Nov 17, 2014 12:42 AM

What Japan's recession means for country, world

The Associated Press

TOKYO (AP) In a surprise, Japan said its economy, the world's 3rd-biggest following the U.S. and China, contracted 1.6 percent at an annual pace in the July-September quarter as consumer and corporate spending failed to regain momentum after a sales tax increase in April.

Here are some implications for the global economy and for Japan following the unexpectedly dismal GDP report:


CLOUDED OUTLOOK: A recession is generally regarded as two straight quarters of economic contraction, and Japan's economy shrank 7.1 percent in the April-June quarter, immediately following the sales tax hike. The slump comes as China's growth is slowing and Europe's economy is limping along. It could drag on Asia's growth if Japanese businesses hold back on investing abroad and companies and consumers buy fewer imports. The drop also adds to uncertainties in world financial markets.

WHAT'S NEXT: Prime Minister Shinzo Abe will likely delay another sales tax hike planned for October 2015, and use that decision and the bad GDP numbers as reasons to call snap elections, possibly as early as next month, to seek a public mandate on this course of action. Also, he may want to try to shore up support for the ruling Liberal Democratic Party amid the apparent weakness in the opposition.

BIGGER PROBLEMS: Japan's population is shrinking and aging, creating a smaller domestic market and placing heavier tax burdens on younger wage-earners. Apart from its automakers, Japan's many manufacturers have lost their innovative edge and have been shifting production offshore. Household incomes peaked more than a decade ago, and a growing share of workers struggle to make ends meet on part-time, contract work.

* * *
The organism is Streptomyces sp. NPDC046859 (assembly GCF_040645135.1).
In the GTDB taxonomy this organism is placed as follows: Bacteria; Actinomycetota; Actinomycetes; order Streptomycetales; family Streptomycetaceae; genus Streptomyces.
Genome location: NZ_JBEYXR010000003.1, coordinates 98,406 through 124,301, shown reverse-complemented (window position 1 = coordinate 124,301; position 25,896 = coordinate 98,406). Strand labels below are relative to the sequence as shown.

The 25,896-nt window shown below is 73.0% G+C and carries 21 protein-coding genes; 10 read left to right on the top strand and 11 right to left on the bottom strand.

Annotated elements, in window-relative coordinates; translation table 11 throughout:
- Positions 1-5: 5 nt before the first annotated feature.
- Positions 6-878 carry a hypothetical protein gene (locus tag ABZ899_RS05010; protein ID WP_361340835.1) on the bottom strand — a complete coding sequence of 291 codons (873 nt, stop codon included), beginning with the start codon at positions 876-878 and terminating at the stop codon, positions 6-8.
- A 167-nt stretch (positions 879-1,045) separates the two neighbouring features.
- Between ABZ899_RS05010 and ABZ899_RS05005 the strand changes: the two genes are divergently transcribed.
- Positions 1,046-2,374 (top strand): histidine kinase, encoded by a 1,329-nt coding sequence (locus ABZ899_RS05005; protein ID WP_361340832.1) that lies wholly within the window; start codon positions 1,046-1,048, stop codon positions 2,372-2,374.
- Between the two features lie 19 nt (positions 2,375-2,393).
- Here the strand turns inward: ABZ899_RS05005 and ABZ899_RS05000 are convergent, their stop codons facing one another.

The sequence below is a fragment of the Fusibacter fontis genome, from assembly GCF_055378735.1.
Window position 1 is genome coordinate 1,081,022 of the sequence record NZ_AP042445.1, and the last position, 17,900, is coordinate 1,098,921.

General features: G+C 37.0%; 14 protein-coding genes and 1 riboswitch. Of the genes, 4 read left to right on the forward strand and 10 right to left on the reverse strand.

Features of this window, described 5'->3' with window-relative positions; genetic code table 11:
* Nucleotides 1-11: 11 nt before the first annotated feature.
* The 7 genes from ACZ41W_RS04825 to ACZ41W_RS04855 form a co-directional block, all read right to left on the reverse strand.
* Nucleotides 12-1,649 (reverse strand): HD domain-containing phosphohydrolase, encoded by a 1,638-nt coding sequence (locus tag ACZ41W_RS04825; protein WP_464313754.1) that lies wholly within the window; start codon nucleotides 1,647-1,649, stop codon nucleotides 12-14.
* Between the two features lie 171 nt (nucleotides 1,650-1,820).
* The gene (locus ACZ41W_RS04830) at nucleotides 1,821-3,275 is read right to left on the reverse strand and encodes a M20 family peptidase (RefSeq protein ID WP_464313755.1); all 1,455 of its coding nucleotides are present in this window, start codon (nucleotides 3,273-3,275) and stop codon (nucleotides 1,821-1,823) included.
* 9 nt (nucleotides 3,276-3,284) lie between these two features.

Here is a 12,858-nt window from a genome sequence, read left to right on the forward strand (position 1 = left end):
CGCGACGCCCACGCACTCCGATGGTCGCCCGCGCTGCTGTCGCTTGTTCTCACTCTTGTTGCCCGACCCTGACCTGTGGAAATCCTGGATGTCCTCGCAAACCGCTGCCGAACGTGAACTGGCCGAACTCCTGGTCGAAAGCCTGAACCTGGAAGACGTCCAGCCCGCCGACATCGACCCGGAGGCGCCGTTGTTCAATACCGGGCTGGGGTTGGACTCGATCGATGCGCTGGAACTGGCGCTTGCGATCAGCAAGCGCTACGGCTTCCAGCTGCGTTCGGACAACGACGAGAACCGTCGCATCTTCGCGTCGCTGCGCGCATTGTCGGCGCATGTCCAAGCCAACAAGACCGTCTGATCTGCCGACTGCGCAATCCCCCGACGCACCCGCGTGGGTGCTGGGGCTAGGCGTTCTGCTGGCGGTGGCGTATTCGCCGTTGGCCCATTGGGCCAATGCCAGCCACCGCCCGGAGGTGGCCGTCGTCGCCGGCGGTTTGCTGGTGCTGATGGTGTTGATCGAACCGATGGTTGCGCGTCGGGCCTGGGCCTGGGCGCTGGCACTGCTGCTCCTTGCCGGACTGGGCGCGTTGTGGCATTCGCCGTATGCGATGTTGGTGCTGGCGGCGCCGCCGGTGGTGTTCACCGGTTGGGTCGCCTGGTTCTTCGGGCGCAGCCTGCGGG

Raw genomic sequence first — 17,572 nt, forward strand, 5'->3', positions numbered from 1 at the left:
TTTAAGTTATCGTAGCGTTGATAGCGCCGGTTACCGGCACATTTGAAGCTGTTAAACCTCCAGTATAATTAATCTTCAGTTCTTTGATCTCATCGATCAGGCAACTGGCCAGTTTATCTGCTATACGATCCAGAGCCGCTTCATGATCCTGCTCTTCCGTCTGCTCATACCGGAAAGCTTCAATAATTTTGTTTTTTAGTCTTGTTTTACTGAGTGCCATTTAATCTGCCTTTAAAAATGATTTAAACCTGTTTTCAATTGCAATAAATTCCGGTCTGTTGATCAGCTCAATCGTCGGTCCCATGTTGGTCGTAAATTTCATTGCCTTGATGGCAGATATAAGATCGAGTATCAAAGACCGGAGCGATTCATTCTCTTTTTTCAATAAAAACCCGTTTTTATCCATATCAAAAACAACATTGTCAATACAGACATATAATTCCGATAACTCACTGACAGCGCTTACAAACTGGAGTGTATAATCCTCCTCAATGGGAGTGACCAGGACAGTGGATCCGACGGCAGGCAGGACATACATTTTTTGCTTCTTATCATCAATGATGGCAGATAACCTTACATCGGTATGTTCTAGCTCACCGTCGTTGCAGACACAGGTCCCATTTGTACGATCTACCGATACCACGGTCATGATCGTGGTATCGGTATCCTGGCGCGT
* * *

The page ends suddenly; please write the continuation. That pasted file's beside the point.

TINKERING WITH TAXES: After many years of deficit spending, Japan needs tax increases to get its battered government finances into better shape and cut its total public debt, which is more than twice the size of the economy and the largest among developed nations. A delay in the tax hike will slow that process.

EXTRA STIMULUS: Abe is hoping that his "Abenomics" policies of lax monetary policy, fiscal spending and structural economic reforms will eventually get growth back on track. Analysts also expect him to announce a package worth about 3 trillion yen to 4 trillion yen ($26 billion to $35 billion) in extra spending on subsidies to low-income families, help for small and medium-sized companies and other measures meant to boost consumer spending and business investment.

UPWARD REVISION? Since Monday's data is preliminary, with a revision due Dec. 8, things may not be as bad as the initial GDP reading suggests. Rising orders for machinery and other industrial equipment could lead to higher manufacturing output in coming months.

IN THE LONG RUN: Abe has promised drastic reforms of labor regulations, the tax system and the health industry, among other areas, to help improve Japan's competitiveness. But so far he's made little headway, while most companies have not passed on windfall gains from stock price increases and surging profits to their workers in the form of higher wages. If Abe dissolves the parliament this week for a general election in mid-December, work on some of those initiatives will be tabled, slowing progress still further.


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